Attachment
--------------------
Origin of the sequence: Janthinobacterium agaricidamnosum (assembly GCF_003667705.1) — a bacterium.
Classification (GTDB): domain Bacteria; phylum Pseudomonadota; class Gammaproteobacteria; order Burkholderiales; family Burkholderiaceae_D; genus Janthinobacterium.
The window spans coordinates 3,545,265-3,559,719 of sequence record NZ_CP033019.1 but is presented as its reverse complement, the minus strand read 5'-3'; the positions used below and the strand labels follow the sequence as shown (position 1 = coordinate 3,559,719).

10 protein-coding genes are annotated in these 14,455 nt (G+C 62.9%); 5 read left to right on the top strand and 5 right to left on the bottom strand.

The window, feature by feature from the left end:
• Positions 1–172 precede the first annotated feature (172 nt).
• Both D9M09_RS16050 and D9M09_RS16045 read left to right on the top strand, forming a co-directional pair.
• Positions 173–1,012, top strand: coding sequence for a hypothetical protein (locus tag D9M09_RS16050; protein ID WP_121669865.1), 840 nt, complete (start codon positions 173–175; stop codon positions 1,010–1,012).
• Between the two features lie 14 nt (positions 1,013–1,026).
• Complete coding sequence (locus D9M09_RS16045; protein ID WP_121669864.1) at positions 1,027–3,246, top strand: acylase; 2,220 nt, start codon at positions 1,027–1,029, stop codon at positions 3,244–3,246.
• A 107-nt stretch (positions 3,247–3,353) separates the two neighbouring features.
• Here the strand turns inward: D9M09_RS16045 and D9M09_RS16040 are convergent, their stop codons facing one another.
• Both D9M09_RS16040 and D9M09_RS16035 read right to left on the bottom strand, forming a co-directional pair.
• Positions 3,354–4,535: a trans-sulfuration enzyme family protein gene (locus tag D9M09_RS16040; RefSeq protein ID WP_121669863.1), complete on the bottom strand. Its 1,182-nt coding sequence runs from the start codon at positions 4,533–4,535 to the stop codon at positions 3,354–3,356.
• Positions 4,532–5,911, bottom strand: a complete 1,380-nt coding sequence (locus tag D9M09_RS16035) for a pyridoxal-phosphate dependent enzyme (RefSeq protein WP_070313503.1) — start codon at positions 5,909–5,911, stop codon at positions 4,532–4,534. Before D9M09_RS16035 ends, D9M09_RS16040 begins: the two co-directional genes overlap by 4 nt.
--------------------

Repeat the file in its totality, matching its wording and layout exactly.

Origin of the sequence: Janthinobacterium agaricidamnosum (assembly GCF_003667705.1) — a bacterium.
Classification (GTDB): domain Bacteria; phylum Pseudomonadota; class Gammaproteobacteria; order Burkholderiales; family Burkholderiaceae_D; genus Janthinobacterium.
The window spans coordinates 3,545,265-3,559,719 of sequence record NZ_CP033019.1 but is presented as its reverse complement, the minus strand read 5'-3'; the positions used below and the strand labels follow the sequence as shown (position 1 = coordinate 3,559,719).

10 protein-coding genes are annotated in these 14,455 nt (G+C 62.9%); 5 read left to right on the top strand and 5 right to left on the bottom strand.

The window, feature by feature from the left end:
• Positions 1–172 precede the first annotated feature (172 nt).
• Both D9M09_RS16050 and D9M09_RS16045 read left to right on the top strand, forming a co-directional pair.
• Positions 173–1,012, top strand: coding sequence for a hypothetical protein (locus tag D9M09_RS16050; protein ID WP_121669865.1), 840 nt, complete (start codon positions 173–175; stop codon positions 1,010–1,012).
• Between the two features lie 14 nt (positions 1,013–1,026).
• Complete coding sequence (locus D9M09_RS16045; protein ID WP_121669864.1) at positions 1,027–3,246, top strand: acylase; 2,220 nt, start codon at positions 1,027–1,029, stop codon at positions 3,244–3,246.
• A 107-nt stretch (positions 3,247–3,353) separates the two neighbouring features.
• Here the strand turns inward: D9M09_RS16045 and D9M09_RS16040 are convergent, their stop codons facing one another.
• Both D9M09_RS16040 and D9M09_RS16035 read right to left on the bottom strand, forming a co-directional pair.
• Positions 3,354–4,535: a trans-sulfuration enzyme family protein gene (locus tag D9M09_RS16040; RefSeq protein ID WP_121669863.1), complete on the bottom strand. Its 1,182-nt coding sequence runs from the start codon at positions 4,533–4,535 to the stop codon at positions 3,354–3,356.
• Positions 4,532–5,911, bottom strand: a complete 1,380-nt coding sequence (locus tag D9M09_RS16035) for a pyridoxal-phosphate dependent enzyme (RefSeq protein WP_070313503.1) — start codon at positions 5,909–5,911, stop codon at positions 4,532–4,534. Before D9M09_RS16035 ends, D9M09_RS16040 begins: the two co-directional genes overlap by 4 nt.